The Wildlife Hedge: YEW (TAXUS BACCATA)

Our next few posts all look at the role the hedge can play in helping and encouraging wildlife in the garden, starting here with the hedge plant par excellence – the Yew
Yew berries and seeds are eaten by a wide range of birds, mammals and insects including:
Birds: Blackcap, Blackbird, Blue Tit, Fieldfare, Greenfinch, Mistle Thrush, Moorhen, Nuthatch, Redwing, Robin, Song Thrush, Waxwing;
In addition, insects sheltering in an established Yew’s peeling bark may attract the Treecreeper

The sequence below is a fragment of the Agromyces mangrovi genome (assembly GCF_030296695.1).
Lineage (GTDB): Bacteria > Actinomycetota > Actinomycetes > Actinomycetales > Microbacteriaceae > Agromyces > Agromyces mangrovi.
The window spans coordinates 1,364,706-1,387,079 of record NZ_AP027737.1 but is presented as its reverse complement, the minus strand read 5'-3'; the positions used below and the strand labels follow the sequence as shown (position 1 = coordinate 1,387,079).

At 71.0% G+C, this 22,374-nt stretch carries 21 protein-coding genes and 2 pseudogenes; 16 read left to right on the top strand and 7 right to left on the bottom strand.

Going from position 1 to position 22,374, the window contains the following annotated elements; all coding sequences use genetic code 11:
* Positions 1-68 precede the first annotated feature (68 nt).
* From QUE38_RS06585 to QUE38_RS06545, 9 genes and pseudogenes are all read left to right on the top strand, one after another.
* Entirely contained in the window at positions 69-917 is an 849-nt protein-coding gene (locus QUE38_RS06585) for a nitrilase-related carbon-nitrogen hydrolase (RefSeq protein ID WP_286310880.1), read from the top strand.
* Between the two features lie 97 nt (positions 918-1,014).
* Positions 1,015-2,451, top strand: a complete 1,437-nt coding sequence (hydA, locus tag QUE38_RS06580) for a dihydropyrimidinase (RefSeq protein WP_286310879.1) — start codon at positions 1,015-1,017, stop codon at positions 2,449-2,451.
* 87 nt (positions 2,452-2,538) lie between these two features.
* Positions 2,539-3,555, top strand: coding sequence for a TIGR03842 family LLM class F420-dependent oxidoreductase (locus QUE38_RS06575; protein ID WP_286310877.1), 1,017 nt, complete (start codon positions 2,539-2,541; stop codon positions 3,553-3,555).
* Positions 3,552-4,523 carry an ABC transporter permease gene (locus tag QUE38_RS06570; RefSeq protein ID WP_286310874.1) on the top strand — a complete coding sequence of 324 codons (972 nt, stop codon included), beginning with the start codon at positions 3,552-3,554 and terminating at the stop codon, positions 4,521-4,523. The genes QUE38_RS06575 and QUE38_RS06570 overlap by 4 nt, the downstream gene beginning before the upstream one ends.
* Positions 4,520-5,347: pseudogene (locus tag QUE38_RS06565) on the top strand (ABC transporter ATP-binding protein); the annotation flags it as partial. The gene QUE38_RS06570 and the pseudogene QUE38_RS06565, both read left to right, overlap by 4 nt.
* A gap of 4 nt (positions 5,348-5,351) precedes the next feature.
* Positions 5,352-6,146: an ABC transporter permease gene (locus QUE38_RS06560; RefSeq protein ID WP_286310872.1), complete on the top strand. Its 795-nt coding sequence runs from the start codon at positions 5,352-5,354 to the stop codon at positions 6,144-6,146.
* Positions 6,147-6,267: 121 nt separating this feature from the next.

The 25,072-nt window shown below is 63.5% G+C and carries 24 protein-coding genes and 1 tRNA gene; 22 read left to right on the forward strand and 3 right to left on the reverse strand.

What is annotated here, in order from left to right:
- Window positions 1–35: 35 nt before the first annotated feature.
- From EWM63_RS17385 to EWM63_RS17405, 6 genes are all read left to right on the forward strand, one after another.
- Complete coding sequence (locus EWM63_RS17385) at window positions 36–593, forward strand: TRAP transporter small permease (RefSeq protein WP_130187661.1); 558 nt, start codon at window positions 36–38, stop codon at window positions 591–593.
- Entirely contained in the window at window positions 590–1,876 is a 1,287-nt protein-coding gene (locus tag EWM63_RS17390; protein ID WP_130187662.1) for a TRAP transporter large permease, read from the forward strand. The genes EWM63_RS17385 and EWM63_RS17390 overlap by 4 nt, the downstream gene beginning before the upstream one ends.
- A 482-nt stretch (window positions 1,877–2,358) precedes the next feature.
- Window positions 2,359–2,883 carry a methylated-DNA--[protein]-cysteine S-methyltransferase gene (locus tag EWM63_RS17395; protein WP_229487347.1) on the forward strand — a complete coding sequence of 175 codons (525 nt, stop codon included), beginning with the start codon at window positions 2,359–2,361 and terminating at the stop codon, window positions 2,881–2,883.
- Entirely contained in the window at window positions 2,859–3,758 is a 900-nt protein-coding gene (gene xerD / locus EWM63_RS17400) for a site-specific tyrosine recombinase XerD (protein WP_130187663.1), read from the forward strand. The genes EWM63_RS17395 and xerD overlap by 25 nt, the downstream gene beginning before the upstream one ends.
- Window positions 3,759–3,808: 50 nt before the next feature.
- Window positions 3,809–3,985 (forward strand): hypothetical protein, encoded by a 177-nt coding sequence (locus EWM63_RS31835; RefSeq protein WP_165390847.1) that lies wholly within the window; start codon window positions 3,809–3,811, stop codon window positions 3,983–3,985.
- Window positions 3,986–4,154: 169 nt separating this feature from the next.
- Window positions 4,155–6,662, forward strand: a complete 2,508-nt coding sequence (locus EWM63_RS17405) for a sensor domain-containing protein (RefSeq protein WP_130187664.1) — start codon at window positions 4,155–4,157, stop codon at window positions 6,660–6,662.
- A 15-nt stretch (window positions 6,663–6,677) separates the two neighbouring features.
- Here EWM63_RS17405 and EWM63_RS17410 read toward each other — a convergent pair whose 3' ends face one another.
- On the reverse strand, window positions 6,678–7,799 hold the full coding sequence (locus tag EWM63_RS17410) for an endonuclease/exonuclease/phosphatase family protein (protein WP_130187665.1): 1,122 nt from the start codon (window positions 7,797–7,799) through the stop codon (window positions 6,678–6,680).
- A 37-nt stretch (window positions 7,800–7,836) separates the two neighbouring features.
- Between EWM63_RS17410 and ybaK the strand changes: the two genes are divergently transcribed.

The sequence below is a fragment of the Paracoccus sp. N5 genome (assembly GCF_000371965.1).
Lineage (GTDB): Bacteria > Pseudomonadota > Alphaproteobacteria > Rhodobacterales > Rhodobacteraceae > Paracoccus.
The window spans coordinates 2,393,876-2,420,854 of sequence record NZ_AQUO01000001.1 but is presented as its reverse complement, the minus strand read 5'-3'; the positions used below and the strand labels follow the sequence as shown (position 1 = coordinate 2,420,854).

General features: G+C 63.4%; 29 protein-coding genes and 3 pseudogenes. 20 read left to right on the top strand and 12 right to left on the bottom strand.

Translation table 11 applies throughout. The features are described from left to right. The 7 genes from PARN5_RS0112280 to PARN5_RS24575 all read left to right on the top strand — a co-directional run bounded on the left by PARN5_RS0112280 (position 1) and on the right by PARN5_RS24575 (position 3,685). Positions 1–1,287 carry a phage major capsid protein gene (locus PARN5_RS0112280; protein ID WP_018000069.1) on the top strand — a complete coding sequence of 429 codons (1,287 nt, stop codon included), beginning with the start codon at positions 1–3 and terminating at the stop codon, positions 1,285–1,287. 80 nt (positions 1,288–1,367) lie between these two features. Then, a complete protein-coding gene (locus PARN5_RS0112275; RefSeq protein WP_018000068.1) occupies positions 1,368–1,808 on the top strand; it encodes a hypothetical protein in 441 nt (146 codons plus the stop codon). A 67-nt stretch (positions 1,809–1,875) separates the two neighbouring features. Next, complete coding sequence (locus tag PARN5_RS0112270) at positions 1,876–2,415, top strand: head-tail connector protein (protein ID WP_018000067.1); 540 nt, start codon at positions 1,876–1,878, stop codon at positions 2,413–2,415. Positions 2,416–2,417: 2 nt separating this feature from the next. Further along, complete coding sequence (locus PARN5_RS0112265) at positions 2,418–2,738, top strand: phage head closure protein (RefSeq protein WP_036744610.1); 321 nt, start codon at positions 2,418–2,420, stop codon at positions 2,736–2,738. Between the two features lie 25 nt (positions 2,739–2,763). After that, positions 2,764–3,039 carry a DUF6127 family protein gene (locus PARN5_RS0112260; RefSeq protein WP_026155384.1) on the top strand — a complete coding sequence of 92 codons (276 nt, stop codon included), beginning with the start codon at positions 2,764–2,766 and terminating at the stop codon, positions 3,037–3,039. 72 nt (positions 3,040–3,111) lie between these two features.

Mammals: Dormouse, Squirrel
Insects: The caterpillar of the Satin Beauty Moth eats Yew leaves.
Because the Yew is so dense, it is a popular nesting site for many birds includingBlackbird and Wrens while our two smallest birds – the goldcrest and firecrest – both nest in broadleaf woodland above a yew understorey
That Yew is poisonous is well known but the highly dangerous taxane alkaloids hold a benign secret – they are the active ingredient in a highly effective anti-cancer drug. Many people whose gardens contain significant Yew hedging sell their clippings to the pharmaceutical industry and there are collection schemes for those who grow Yew but on a more modest scale.
NB: The Yew is dioecious, meaning its male and female flowers are borne on separate plants and while the female plant is readily fertilised by any nearby male Yew, both do need to be present if a crop of berries is to be produced!
PICTURE: A Goldcrest (Regulus regulus) in a Yew hedge.